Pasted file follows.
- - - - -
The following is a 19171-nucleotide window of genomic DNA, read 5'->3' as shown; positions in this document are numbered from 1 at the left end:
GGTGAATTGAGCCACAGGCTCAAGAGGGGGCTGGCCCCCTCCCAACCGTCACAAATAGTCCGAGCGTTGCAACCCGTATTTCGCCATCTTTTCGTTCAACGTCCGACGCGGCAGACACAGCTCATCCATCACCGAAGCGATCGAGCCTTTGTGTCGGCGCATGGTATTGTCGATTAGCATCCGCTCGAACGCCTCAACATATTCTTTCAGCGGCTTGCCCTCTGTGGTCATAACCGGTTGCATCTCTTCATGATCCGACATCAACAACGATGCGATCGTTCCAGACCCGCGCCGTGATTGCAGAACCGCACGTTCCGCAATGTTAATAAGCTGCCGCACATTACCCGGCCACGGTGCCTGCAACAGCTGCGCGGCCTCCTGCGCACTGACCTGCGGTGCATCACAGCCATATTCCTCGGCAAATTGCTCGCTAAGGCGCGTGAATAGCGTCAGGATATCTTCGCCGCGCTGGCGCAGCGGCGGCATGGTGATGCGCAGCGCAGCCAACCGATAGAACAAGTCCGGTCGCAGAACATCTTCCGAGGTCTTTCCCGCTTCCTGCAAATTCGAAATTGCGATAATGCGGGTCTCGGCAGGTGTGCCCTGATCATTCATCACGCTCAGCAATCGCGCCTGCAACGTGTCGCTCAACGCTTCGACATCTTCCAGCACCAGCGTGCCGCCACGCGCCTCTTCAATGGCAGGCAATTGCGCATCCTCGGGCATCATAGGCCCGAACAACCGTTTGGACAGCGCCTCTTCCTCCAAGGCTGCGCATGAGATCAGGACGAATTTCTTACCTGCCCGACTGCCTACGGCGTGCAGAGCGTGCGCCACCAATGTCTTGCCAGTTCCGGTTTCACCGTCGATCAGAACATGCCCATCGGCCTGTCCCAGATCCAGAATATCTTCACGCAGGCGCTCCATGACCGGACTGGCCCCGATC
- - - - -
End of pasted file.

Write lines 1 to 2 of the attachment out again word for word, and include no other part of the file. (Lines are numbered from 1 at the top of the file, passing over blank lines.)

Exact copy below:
The following is a 19171-nucleotide window of genomic DNA, read 5'->3' as shown; positions in this document are numbered from 1 at the left end:
GGTGAATTGAGCCACAGGCTCAAGAGGGGGCTGGCCCCCTCCCAACCGTCACAAATAGTCCGAGCGTTGCAACCCGTATTTCGCCATCTTTTCGTTCAACGTCCGACGCGGCAGACACAGCTCATCCATCACCGAAGCGATCGAGCCTTTGTGTCGGCGCATGGTATTGTCGATTAGCATCCGCTCGAACGCCTCAACATATTCTTTCAGCGGCTTGCCCTCTGTGGTCATAACCGGTTGCATCTCTTCATGATCCGACATCAACAACGATGCGATCGTTCCAGACCCGCGCCGTGATTGCAGAACCGCACGTTCCGCAATGTTAATAAGCTGCCGCACATTACCCGGCCACGGTGCCTGCAACAGCTGCGCGGCCTCCTGCGCACTGACCTGCGGTGCATCACAGCCATATTCCTCGGCAAATTGCTCGCTAAGGCGCGTGAATAGCGTCAGGATATCTTCGCCGCGCTGGCGCAGCGGCGGCATGGTGATGCGCAGCGCAGCCAACCGATAGAACAAGTCCGGTCGCAGAACATCTTCCGAGGTCTTTCCCGCTTCCTGCAAATTCGAAATTGCGATAATGCGGGTCTCGGCAGGTGTGCCCTGATCATTCATCACGCTCAGCAATCGCGCCTGCAACGTGTCGCTCAACGCTTCGACATCTTCCAGCACCAGCGTGCCGCCACGCGCCTCTTCAATGGCAGGCAATTGCGCATCCTCGGGCATCATAGGCCCGAACAACCGTTTGGACAGCGCCTCTTCCTCCAAGGCTGCGCATGAGATCAGGACGAATTTCTTACCTGCCCGACTGCCTACGGCGTGCAGAGCGTGCGCCACCAATGTCTTGCCAGTTCCGGTTTCACCGTCGATCAGAACATGCCCATCGGCCTGTCCCAGATCCAGAATATCTTCACGCAGGCGCTCCATGACCGGACTGGCCCCGATC